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I dunno if the asking prices listed on the '48 restored Dodge trucks in the above post are reasonable or not; but, they all pretty much seem high. There have been a couple of other threads posted here lately of a couple of trucks in Canada that were real nice looking, and listed in the $6k (US) range. It seems that a basic, solid, mostly finished truck can be had for under $10-12K (US). Naturally, nicer ones are gong to be in the mid teens, and then the really nice ones are going to be way up there, depending on how much of a "show" vehicle it is. 

 

Looks like yours is a great candidate for someone who wants to do a major project. Many such project folks don't want to tackle someone else's project because they have to undo what was done, which is harder than just starting yourself w/a project base vehicle. You're going to need to find a special person who wants to take on your truck. They are out "there", but, hard to find. If you're persistent, and have lots of time, you'll eventually find one. 

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On 7/27/2019 at 3:03 PM, Eneto-55 said:

I agree, but I also think that the best way to know that your vehicle was done right is to do it yourself (or at least oversee each step).  And with that, comes the confidence you need to feel that it will not let you down on the side of a road someplace far from home or friends.  I guess I've seen too many vehicles that look totally rebuilt on body & interior, but if you look under it (or sometimes just in the engine compartment), it's a whole different story.  And that seems sad, because it can make you question the quality of the body work as well.  As they say, bondo covers over a multitude of "sins" - "sins" that will show up later.  From that perspective, judging by you can see of this PU, it looks like the body work was done right.

 

this is so true-when I was first starting to hunt for a station wagon there was a beautiful first gen falcon wagon in red with the wood grain sides. Then one of the last pictures showed it up on a lift and the entire floor was license plates!

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were they all from the same state in sequence to show an ever evolving state of repair or did this car get around and has them from hither and yon....I also do not like seeing a power puff job, that is one that shows the body in nice state of repair and new paint yet the engine compartment, trunk, passenger compartment and underbody has had zero attention to detail.....compartment lids hide a multitude of sins....and SHORTCUTS.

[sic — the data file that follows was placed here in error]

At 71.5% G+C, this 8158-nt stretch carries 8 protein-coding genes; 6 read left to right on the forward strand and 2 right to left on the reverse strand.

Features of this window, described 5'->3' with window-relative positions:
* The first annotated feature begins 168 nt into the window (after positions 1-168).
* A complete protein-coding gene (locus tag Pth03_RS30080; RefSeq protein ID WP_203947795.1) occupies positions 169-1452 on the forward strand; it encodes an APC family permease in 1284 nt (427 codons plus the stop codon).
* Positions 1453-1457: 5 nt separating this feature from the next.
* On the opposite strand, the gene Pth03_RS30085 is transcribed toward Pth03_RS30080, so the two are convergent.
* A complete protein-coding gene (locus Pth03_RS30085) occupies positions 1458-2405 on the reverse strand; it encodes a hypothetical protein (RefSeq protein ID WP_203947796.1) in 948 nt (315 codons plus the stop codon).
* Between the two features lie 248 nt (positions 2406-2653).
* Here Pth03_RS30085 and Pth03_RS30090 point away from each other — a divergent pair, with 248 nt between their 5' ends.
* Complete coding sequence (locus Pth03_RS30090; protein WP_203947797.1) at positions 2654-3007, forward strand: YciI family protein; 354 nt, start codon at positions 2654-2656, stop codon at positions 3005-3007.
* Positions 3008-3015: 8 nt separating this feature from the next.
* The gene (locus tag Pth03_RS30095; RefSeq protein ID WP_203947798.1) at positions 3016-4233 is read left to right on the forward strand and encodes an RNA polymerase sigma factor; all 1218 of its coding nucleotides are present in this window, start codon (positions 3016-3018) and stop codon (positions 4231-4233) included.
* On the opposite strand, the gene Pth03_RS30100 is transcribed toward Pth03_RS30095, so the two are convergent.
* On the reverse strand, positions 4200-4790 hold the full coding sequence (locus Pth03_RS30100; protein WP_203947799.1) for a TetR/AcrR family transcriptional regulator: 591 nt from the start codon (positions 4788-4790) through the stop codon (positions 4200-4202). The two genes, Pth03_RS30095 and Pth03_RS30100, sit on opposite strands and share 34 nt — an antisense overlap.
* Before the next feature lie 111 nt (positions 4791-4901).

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It’s not a high gloss paint job, and factoring in that a lot of parts, trim, screws and clips will be missing or some un useable, needing everything that would go into it to put it back on the road, I’d say you have a $4-6000 truck there that will be hard to move to anyone except someone with the knowledge of what goes where and how.  It is a bit of a blank slate for customization, but then again being a 3/4 ton hurts it, and again knowing what all would be needed to build, it needs another $10,000+ just to fully complete.

 

Sadly all the above comments are true on your investment value and paying for bodywork doesn’t increase the value, it just puts it in line with any truck done properly at home.  

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On 7/27/2019 at 6:41 PM, keithb7 said:

If you are so inclined to do so, you could restore it yourself and sell it. Keep in mind the quote above is sad but true. For every $1 spent your sell price goes up 25 cents.

Restoration to me, is a hobby I enjoy. I know I won't get back all the money I put into it. Those days are gone it seems. 

 

Maybe take a look here at the finished 1948 restored Dodge trucks. See what the asking prices are.  Remember those are asking prices. Not actual selling prices.

https://classiccars.com/listings/find/1948/dodge

 

After looking at these I think I need to ask way more for my 1953 semi and matching trailer.  

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On 7/27/2019 at 6:13 PM, jacktruck said:

So would the right answer to be to finish the restoration myself and sell it complete?

Lets be clear, is this your truck now or are you selling it for his family ? If its yours and you sell it at say 5,000 or even 2,500 as an example, right now as an unfinished project you are not out one thin dime. If you are trying to recoup the 16,000 that you never spent in the first place, then you are being greedy.

Do you have the skills time and money ? Then that would be the route to go.....caution, you might end up wanting to keep it ....lol.